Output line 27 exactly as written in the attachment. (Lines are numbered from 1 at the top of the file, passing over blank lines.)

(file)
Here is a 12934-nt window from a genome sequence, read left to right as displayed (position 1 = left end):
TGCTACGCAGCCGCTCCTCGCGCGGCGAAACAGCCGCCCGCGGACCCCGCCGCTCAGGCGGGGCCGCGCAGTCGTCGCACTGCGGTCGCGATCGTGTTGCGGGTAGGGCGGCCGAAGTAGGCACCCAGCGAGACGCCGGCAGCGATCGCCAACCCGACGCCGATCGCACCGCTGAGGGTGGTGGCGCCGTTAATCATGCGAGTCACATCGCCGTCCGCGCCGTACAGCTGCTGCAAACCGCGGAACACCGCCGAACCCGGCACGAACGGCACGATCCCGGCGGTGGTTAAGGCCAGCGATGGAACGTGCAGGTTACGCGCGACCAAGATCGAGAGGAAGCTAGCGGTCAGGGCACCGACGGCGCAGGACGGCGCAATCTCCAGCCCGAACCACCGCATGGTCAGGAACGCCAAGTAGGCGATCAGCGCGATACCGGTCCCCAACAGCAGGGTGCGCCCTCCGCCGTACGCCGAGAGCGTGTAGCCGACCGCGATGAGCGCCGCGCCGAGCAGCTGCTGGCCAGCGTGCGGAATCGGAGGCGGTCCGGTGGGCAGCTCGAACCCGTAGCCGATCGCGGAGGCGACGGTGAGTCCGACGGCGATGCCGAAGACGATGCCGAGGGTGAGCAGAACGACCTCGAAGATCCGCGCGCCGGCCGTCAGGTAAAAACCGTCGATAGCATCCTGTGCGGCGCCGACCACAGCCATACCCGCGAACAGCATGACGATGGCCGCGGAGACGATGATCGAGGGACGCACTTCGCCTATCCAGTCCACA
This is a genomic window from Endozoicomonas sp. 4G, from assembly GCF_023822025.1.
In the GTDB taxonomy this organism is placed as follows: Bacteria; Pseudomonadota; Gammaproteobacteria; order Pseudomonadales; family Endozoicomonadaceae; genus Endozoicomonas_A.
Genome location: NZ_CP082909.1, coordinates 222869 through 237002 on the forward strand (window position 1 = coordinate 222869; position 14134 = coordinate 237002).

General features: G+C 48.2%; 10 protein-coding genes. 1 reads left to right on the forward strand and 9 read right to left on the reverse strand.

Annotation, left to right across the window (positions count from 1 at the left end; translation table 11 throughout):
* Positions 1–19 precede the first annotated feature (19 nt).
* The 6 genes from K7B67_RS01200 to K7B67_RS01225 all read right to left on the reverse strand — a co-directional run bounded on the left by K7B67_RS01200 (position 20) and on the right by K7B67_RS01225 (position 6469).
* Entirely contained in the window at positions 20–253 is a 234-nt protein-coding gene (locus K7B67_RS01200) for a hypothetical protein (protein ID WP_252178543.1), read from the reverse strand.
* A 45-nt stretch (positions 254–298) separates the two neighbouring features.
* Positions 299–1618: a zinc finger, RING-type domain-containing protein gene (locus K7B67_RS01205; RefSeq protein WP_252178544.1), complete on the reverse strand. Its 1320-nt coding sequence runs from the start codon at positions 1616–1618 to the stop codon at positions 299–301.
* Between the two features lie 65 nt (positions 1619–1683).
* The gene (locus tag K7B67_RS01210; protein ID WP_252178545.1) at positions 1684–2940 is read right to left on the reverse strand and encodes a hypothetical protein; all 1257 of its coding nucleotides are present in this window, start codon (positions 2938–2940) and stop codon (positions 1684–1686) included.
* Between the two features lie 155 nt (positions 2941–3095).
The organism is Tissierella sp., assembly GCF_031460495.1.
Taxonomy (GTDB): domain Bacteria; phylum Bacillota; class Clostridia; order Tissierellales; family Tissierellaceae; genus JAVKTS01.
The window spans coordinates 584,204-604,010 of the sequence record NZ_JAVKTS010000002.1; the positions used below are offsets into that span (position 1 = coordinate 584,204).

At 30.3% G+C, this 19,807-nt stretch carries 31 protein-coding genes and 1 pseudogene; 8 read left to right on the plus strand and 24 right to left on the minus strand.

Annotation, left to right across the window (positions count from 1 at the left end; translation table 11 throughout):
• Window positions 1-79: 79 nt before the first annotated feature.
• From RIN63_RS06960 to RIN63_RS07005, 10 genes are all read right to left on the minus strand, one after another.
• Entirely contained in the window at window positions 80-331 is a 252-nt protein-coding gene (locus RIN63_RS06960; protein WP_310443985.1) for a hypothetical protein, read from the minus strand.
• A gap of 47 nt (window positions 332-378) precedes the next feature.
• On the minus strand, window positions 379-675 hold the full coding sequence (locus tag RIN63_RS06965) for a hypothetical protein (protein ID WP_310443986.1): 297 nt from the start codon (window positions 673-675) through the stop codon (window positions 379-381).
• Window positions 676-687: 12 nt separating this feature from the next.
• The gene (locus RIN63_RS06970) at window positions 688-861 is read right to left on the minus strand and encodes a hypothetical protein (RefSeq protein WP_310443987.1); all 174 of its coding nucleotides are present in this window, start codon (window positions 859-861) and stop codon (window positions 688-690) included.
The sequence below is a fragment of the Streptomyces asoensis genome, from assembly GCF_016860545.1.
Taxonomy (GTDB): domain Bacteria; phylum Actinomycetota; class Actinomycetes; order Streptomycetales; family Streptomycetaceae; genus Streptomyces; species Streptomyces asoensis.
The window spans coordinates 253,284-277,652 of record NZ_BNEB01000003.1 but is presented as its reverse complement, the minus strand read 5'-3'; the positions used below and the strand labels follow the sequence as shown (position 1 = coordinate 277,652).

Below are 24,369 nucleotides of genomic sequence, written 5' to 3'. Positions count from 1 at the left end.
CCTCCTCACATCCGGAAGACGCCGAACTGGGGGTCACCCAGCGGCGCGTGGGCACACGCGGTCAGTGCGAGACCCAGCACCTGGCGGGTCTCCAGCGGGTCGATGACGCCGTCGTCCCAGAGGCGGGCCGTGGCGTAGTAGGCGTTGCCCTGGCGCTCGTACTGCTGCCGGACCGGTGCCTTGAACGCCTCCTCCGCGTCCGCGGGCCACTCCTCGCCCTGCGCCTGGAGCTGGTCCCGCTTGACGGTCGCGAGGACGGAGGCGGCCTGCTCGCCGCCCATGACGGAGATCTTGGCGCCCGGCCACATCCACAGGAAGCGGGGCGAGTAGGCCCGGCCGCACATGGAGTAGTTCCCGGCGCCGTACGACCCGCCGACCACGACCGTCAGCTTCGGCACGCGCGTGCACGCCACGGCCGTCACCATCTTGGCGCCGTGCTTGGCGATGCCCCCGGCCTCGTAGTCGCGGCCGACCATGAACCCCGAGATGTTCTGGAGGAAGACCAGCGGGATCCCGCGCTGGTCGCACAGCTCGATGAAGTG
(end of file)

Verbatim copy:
• The gene (locus RIN63_RS06970) at window positions 688-861 is read right to left on the minus strand and encodes a hypothetical protein (RefSeq protein WP_310443987.1); all 174 of its coding nucleotides are present in this window, start codon (window positions 859-861) and stop codon (window positions 688-690) included.